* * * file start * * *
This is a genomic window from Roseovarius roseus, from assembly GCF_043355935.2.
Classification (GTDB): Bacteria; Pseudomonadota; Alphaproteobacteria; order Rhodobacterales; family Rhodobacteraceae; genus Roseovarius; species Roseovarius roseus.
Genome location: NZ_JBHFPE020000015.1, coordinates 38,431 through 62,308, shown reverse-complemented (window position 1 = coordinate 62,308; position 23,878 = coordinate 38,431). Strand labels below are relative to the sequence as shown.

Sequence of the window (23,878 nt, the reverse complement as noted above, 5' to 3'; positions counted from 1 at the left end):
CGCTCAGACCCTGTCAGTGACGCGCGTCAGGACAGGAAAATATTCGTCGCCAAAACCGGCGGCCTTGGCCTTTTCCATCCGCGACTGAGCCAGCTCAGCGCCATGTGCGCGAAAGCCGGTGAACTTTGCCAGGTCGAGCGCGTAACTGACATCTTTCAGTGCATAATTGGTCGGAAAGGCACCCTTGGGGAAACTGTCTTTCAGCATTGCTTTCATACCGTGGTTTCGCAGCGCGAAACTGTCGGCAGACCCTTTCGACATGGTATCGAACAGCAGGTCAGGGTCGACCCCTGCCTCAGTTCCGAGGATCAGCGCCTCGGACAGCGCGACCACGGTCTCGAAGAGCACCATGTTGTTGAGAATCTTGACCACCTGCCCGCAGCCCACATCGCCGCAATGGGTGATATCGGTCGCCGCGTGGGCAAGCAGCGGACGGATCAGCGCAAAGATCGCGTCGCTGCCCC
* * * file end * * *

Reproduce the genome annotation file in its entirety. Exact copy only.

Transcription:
This is a genomic window from Roseovarius roseus, from assembly GCF_043355935.2.
Classification (GTDB): Bacteria; Pseudomonadota; Alphaproteobacteria; order Rhodobacterales; family Rhodobacteraceae; genus Roseovarius; species Roseovarius roseus.
Genome location: NZ_JBHFPE020000015.1, coordinates 38,431 through 62,308, shown reverse-complemented (window position 1 = coordinate 62,308; position 23,878 = coordinate 38,431). Strand labels below are relative to the sequence as shown.

Sequence of the window (23,878 nt, the reverse complement as noted above, 5' to 3'; positions counted from 1 at the left end):
CGCTCAGACCCTGTCAGTGACGCGCGTCAGGACAGGAAAATATTCGTCGCCAAAACCGGCGGCCTTGGCCTTTTCCATCCGCGACTGAGCCAGCTCAGCGCCATGTGCGCGAAAGCCGGTGAACTTTGCCAGGTCGAGCGCGTAACTGACATCTTTCAGTGCATAATTGGTCGGAAAGGCACCCTTGGGGAAACTGTCTTTCAGCATTGCTTTCATACCGTGGTTTCGCAGCGCGAAACTGTCGGCAGACCCTTTCGACATGGTATCGAACAGCAGGTCAGGGTCGACCCCTGCCTCAGTTCCGAGGATCAGCGCCTCGGACAGCGCGACCACGGTCTCGAAGAGCACCATGTTGTTGAGAATCTTGACCACCTGCCCGCAGCCCACATCGCCGCAATGGGTGATATCGGTCGCCGCGTGGGCAAGCAGCGGACGGATCAGCGCAAAGATCGCGTCGCTGCCCC